the students who were drafted. He was even more concerned with the 
returning veterans. It would be difficult to exaggerate his contribution to 
Boston College during the trying years of the war and in the immediate 
postwar years of adjustment. A key figure in assimilating veterans into the 
College, Father Pierce's Matriculation Course at one time numbered 160 

A Return to Normalcy 

As the months went by, the campus gradually returned to normal, both in 
curricular and extracurricular activities. The Jesuits and their lay colleagues 
deserve credit for preserving, as far as possible, the traditions of Boston 
College during the war and effecting a smooth transition from war to 
peace. Complementing the diplomacy of President Keleher, Father Stephen 
Mulcahy, S.J., who presided over the College of Arts and Sciences, kept the 
classical tradition alive when the accent was on physics, engineering, 
cartography, chemistry, and geography. In point of fact, at this very time, 
there were those who, in 1945, questioned the validity of the strict classical 
curriculum. Only seven years earlier in June 1938, the Bachelor of Arts 
degree at Boston College was conferred for the first time without the Greek 
requirement.^' Whether the discussion reflected the exigencies of a wartime 
curriculum is not clear. However, at meetings held in November 1945 and 

"Government surplus" 
buildings were placed 
where Gushing and 
Gampion halls now 
stand. This new building 
was used for assemblies, 
theatricals, and basket- 
ball, as well as ROTG 
and student activities; 
the others were dormito- 

Postwar Adjustments 111 

February 1946, the department heads voted 13 to 2 (with 2 abstentions) 
that Latin should not be required for the Bachelor of Arts degree.^° After 
further discussion, it was resolved that "in the Bachelor of Arts curriculum, 
a substitute for Latin in the original, the classics in translation, be offered, 
either from a literary or social sciences standpoint." Since the resolution 
was never submitted to the entire faculty, it was not accepted by Father 
Keleher. But it was an indication of things to come. 

Faculty Remuneration 

At the same time, the administration began to take a more professional 
posture in addressing the needs of the faculty. This development was due 
to the normal progress of events but more especially to the increase in lay 
faculty members. In the first place, faculty salaries began to improve. In 
1947 Boston College's first salary scale was approved by the trustees and 
appeared in the minutes of the meeting of April 22. 



Salary Range 




$2400 to $3200 

5 years 

$160 per year 

Assistant Professor 

$3200 to $3800 

4 years 

$150 per year 

Associate Professor 

$3800 to $4500 

4 years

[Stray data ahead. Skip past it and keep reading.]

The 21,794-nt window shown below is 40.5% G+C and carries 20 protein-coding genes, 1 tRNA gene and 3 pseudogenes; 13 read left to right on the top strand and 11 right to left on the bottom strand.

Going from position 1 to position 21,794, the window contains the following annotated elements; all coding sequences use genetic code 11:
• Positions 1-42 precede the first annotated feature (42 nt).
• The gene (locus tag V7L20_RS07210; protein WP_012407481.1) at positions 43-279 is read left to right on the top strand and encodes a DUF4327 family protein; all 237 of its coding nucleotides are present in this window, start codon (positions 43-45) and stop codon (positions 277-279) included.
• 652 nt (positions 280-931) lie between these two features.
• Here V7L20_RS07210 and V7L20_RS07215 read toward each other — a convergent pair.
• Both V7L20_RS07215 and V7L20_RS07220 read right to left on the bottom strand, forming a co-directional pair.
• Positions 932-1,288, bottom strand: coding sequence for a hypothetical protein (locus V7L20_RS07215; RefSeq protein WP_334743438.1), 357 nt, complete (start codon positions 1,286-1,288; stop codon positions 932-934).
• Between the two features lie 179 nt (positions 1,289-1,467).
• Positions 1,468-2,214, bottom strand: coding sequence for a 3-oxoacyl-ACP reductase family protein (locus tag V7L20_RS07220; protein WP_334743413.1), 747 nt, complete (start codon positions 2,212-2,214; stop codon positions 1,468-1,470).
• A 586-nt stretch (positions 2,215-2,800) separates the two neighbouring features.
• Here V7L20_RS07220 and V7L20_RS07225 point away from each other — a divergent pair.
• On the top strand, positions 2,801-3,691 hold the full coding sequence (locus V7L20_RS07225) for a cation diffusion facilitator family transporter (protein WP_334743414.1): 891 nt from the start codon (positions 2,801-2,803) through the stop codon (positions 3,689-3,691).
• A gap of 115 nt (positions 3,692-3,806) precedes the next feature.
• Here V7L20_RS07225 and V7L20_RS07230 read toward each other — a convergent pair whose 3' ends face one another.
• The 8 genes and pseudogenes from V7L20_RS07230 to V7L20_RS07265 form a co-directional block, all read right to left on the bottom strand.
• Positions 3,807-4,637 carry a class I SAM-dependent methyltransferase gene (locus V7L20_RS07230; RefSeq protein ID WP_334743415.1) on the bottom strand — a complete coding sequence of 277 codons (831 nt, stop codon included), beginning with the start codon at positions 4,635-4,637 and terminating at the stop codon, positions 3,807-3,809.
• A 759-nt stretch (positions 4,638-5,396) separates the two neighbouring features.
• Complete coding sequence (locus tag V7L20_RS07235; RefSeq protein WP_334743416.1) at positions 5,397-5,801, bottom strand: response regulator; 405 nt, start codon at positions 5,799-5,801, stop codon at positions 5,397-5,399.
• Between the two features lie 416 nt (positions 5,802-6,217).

$175 per year 


$4500 to $6000 

On recommendation 

N.B. All increments 

are on merit, not automatic. 

Student tuition, which still reflected the origin and mission of Boston 
College, was now subject to an annual increase to balance the budget of 
the institution.^! A committee on rank and tenure was appointed to 
stipulate the requirements for promotion. Advancements in rank, and 
increments within rank, were to be judged solely on merit; these rewards 
were never to be granted automatically.^^ 

Again, in 1947, as further proof of concern, the trustees discussed a 
retirement plan for full-time faculty, who were eligible to participate after 
the completion of three years. The plan was tied to the Teachers Insurance 
and Annuity Association (TIAA). In this plan, which is still in operation at 
Boston College, teachers would contribute 5 percent of their regular 
monthly compensation and Boston College would add an equal amount.^^ 
TIAA was the plan adopted at most universities. 

Kudos for the Faculty 

At this time the Graduate School of Arts and Sciences was administered by 
the able and energetic Father George O'Donnell, S.J. Fortified with a Ph.D. 

212 History of Boston College 

in mathematics from St. Louis University, he adjusted the scientific courses 
to the Army SpeciaUzed Training Program (ASTP), taught a number of 
those courses himself, and then supervised the transition to a normal 
schedule. Father James L. Burke, S.J., with a Ph.D. in Government from 
Harvard University, assisted Father O'Donnell in the administration of the 
Graduate School and also gave academic leadership to the important 
History and Government Department. He inaugurated and directed the 
popular program in adult education. Father John P. Foley, S.J., fresh from 
his duties as a navy chaplain, resumed his work as freshmen dean, while 
Father Pierce was reassigned as executive assistant to the president. Father 
Edward J. Keating, S.J., was dean of the Intown College; Father James J. 
Kelly, S.J., continued as dean of the College of Business Administration. 

An unsung hero who deserves a special accolade was Father John A. 
Tobin, S.J. Although to some extent a self-made academician, he became